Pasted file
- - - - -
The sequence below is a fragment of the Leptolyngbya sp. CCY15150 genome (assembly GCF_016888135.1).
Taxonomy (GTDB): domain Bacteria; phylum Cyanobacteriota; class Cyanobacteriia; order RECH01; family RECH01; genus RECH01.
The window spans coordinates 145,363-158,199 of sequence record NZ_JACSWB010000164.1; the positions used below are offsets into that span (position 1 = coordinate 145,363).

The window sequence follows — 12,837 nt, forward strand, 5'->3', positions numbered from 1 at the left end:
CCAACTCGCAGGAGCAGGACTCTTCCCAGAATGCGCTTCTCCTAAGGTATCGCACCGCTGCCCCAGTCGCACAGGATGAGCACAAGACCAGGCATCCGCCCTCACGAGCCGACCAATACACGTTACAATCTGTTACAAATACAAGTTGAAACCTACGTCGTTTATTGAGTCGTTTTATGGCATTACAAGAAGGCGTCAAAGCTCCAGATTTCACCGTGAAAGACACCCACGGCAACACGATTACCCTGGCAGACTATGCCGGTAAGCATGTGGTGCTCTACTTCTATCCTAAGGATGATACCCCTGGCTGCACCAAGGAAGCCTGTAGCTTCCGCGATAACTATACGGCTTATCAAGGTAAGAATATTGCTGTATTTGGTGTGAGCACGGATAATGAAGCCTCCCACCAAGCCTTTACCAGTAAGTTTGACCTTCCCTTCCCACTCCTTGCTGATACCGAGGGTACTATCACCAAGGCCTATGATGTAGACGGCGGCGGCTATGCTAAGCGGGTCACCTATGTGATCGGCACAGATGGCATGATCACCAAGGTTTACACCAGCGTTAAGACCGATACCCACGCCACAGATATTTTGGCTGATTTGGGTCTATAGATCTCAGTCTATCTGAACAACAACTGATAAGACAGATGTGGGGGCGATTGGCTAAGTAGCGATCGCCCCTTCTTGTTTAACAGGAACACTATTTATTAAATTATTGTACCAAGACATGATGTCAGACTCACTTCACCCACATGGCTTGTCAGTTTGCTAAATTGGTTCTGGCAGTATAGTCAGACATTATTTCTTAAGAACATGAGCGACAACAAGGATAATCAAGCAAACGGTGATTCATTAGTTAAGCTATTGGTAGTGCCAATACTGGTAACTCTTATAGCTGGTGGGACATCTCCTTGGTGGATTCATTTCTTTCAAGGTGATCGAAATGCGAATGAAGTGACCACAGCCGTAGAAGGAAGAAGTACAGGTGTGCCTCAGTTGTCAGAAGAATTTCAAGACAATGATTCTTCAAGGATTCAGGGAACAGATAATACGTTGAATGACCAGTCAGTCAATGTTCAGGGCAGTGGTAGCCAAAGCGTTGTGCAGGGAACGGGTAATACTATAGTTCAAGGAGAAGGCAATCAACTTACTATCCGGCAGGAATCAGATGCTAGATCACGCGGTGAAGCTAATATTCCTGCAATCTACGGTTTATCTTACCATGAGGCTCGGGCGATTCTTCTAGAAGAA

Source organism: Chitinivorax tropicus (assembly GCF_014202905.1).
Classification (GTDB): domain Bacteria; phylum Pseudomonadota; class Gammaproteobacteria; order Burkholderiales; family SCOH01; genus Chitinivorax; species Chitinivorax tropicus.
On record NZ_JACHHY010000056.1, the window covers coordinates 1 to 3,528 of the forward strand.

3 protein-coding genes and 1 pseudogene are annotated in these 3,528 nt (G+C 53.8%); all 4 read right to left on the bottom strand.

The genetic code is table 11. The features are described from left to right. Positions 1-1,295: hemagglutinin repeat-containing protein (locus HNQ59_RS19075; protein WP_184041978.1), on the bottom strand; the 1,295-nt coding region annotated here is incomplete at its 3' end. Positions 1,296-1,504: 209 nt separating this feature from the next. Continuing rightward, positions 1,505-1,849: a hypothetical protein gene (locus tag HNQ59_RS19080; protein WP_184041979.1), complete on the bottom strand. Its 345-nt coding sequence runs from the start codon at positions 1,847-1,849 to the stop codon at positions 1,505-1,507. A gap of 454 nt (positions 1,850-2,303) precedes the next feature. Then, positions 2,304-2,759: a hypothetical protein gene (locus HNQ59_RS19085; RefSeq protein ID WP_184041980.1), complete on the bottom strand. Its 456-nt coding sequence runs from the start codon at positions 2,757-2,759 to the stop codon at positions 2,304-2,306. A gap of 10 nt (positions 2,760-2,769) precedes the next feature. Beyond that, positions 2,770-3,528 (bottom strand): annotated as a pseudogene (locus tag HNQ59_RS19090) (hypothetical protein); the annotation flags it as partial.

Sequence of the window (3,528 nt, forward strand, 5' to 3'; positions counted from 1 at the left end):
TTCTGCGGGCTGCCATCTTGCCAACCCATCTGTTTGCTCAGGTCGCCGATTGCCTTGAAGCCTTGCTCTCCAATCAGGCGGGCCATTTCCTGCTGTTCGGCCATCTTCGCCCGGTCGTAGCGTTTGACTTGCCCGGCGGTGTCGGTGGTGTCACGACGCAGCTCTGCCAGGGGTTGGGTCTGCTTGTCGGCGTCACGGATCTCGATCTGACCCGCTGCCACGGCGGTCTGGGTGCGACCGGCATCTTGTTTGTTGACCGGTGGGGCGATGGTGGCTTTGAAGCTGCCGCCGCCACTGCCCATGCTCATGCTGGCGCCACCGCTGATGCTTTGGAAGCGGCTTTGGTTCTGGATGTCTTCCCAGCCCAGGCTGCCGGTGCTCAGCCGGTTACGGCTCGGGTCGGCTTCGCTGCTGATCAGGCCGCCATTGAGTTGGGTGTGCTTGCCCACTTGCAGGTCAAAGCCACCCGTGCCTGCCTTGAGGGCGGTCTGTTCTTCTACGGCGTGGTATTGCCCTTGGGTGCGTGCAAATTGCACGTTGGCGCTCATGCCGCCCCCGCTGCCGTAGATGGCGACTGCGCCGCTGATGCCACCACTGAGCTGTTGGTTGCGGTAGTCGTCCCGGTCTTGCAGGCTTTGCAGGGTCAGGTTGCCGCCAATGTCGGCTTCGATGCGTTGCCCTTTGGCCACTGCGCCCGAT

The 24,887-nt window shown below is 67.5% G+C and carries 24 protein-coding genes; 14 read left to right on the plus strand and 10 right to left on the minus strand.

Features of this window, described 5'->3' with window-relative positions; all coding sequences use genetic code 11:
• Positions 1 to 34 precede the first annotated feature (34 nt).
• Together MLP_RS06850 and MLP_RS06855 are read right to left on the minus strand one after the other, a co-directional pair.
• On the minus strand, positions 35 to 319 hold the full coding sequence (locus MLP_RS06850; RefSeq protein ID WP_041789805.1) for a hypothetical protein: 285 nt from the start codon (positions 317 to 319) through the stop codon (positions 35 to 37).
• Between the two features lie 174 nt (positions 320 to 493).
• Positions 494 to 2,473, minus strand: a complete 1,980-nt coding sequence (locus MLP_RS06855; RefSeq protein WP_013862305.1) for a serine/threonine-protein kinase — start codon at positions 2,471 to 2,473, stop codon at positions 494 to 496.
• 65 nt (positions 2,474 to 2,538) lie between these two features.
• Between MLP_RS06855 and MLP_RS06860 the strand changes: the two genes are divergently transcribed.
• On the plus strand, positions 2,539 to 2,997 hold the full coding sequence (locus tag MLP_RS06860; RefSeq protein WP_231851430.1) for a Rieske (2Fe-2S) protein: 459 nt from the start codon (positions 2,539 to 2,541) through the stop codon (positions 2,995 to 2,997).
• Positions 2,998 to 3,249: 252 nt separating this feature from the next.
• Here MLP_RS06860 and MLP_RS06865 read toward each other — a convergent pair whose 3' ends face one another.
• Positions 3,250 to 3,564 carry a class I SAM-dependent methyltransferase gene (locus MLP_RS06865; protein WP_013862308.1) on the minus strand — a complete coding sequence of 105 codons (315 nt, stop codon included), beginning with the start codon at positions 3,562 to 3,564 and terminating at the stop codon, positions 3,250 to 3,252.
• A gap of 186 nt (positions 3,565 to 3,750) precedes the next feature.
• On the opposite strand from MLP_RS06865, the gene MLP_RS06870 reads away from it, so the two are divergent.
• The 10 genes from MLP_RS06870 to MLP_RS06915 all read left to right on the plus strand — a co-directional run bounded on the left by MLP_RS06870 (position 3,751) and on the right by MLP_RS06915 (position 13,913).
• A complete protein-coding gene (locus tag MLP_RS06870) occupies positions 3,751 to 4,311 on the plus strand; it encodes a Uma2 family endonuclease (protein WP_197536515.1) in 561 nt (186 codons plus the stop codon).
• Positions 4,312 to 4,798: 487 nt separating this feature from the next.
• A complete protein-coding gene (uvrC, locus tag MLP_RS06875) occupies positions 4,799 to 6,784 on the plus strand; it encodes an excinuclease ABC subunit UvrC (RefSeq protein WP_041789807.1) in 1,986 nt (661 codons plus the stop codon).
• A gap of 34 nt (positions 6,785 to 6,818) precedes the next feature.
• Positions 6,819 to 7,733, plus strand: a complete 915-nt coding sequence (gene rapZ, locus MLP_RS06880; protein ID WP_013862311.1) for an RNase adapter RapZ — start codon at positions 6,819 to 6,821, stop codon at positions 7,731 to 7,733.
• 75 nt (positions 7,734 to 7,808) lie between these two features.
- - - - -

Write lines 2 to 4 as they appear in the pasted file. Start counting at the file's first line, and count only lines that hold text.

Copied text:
Taxonomy (GTDB): domain Bacteria; phylum Cyanobacteriota; class Cyanobacteriia; order RECH01; family RECH01; genus RECH01.
The window spans coordinates 145,363-158,199 of sequence record NZ_JACSWB010000164.1; the positions used below are offsets into that span (position 1 = coordinate 145,363).

The window sequence follows — 12,837 nt, forward strand, 5'->3', positions numbered from 1 at the left end: